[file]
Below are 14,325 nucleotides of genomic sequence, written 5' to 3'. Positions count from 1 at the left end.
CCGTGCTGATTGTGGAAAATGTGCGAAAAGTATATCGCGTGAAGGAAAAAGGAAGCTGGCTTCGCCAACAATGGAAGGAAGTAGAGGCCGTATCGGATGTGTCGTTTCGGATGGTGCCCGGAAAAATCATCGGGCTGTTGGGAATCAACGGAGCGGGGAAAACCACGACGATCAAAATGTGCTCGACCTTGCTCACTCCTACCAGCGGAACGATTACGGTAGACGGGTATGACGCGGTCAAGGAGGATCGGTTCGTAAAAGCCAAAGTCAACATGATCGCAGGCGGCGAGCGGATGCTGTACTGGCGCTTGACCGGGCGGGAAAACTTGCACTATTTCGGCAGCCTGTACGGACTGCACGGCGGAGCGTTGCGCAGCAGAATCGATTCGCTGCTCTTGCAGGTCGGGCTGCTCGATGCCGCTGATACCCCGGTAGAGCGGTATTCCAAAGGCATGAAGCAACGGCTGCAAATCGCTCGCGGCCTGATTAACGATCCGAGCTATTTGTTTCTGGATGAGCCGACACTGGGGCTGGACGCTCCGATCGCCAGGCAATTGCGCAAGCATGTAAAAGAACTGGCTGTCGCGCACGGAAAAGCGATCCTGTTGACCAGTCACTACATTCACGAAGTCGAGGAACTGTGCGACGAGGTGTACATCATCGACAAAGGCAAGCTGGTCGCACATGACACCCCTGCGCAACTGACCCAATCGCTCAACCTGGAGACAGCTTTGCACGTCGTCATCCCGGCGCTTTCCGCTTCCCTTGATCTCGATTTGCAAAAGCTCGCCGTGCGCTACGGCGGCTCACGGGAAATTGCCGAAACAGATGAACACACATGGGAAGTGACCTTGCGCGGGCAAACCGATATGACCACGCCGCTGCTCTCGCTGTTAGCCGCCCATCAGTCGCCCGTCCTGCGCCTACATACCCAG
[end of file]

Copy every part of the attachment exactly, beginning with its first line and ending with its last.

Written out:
Below are 14,325 nucleotides of genomic sequence, written 5' to 3'. Positions count from 1 at the left end.
CCGTGCTGATTGTGGAAAATGTGCGAAAAGTATATCGCGTGAAGGAAAAAGGAAGCTGGCTTCGCCAACAATGGAAGGAAGTAGAGGCCGTATCGGATGTGTCGTTTCGGATGGTGCCCGGAAAAATCATCGGGCTGTTGGGAATCAACGGAGCGGGGAAAACCACGACGATCAAAATGTGCTCGACCTTGCTCACTCCTACCAGCGGAACGATTACGGTAGACGGGTATGACGCGGTCAAGGAGGATCGGTTCGTAAAAGCCAAAGTCAACATGATCGCAGGCGGCGAGCGGATGCTGTACTGGCGCTTGACCGGGCGGGAAAACTTGCACTATTTCGGCAGCCTGTACGGACTGCACGGCGGAGCGTTGCGCAGCAGAATCGATTCGCTGCTCTTGCAGGTCGGGCTGCTCGATGCCGCTGATACCCCGGTAGAGCGGTATTCCAAAGGCATGAAGCAACGGCTGCAAATCGCTCGCGGCCTGATTAACGATCCGAGCTATTTGTTTCTGGATGAGCCGACACTGGGGCTGGACGCTCCGATCGCCAGGCAATTGCGCAAGCATGTAAAAGAACTGGCTGTCGCGCACGGAAAAGCGATCCTGTTGACCAGTCACTACATTCACGAAGTCGAGGAACTGTGCGACGAGGTGTACATCATCGACAAAGGCAAGCTGGTCGCACATGACACCCCTGCGCAACTGACCCAATCGCTCAACCTGGAGACAGCTTTGCACGTCGTCATCCCGGCGCTTTCCGCTTCCCTTGATCTCGATTTGCAAAAGCTCGCCGTGCGCTACGGCGGCTCACGGGAAATTGCCGAAACAGATGAACACACATGGGAAGTGACCTTGCGCGGGCAAACCGATATGACCACGCCGCTGCTCTCGCTGTTAGCCGCCCATCAGTCGCCCGTCCTGCGCCTACATACCCAG